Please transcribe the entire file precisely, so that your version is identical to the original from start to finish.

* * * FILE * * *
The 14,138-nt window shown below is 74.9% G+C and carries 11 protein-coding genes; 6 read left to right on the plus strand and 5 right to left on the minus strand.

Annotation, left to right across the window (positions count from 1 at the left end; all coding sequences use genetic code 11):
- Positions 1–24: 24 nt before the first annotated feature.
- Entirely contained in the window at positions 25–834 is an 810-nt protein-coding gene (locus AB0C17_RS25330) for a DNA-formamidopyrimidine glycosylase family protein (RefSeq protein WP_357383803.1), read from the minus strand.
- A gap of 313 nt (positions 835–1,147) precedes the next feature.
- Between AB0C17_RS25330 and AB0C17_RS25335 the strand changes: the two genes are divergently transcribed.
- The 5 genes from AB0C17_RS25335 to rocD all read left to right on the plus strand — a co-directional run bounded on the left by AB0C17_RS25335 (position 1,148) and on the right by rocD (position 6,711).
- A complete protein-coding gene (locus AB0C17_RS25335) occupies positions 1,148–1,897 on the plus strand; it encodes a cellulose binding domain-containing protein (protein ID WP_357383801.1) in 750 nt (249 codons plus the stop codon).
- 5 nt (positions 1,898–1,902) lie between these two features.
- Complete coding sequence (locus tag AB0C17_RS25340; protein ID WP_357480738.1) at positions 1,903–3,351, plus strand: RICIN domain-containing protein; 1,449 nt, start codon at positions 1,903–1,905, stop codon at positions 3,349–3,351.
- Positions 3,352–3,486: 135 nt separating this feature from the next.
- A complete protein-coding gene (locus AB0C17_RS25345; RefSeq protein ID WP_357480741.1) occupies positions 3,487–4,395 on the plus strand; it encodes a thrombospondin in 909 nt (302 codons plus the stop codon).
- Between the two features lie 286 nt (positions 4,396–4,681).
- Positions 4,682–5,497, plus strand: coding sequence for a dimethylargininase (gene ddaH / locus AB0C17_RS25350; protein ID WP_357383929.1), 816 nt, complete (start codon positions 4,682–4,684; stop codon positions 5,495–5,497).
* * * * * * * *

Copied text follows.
The 14,138-nt window shown below is 74.9% G+C and carries 11 protein-coding genes; 6 read left to right on the plus strand and 5 right to left on the minus strand.

Annotation, left to right across the window (positions count from 1 at the left end; all coding sequences use genetic code 11):
- Positions 1–24: 24 nt before the first annotated feature.
- Entirely contained in the window at positions 25–834 is an 810-nt protein-coding gene (locus AB0C17_RS25330) for a DNA-formamidopyrimidine glycosylase family protein (RefSeq protein WP_357383803.1), read from the minus strand.
- A gap of 313 nt (positions 835–1,147) precedes the next feature.
- Between AB0C17_RS25330 and AB0C17_RS25335 the strand changes: the two genes are divergently transcribed.
- The 5 genes from AB0C17_RS25335 to rocD all read left to right on the plus strand — a co-directional run bounded on the left by AB0C17_RS25335 (position 1,148) and on the right by rocD (position 6,711).
- A complete protein-coding gene (locus AB0C17_RS25335) occupies positions 1,148–1,897 on the plus strand; it encodes a cellulose binding domain-containing protein (protein ID WP_357383801.1) in 750 nt (249 codons plus the stop codon).
- 5 nt (positions 1,898–1,902) lie between these two features.
- Complete coding sequence (locus tag AB0C17_RS25340; protein ID WP_357480738.1) at positions 1,903–3,351, plus strand: RICIN domain-containing protein; 1,449 nt, start codon at positions 1,903–1,905, stop codon at positions 3,349–3,351.
- Positions 3,352–3,486: 135 nt separating this feature from the next.
- A complete protein-coding gene (locus AB0C17_RS25345; RefSeq protein ID WP_357480741.1) occupies positions 3,487–4,395 on the plus strand; it encodes a thrombospondin in 909 nt (302 codons plus the stop codon).
- Between the two features lie 286 nt (positions 4,396–4,681).
- Positions 4,682–5,497, plus strand: coding sequence for a dimethylargininase (gene ddaH / locus AB0C17_RS25350; protein ID WP_357383929.1), 816 nt, complete (start codon positions 4,682–4,684; stop codon positions 5,495–5,497).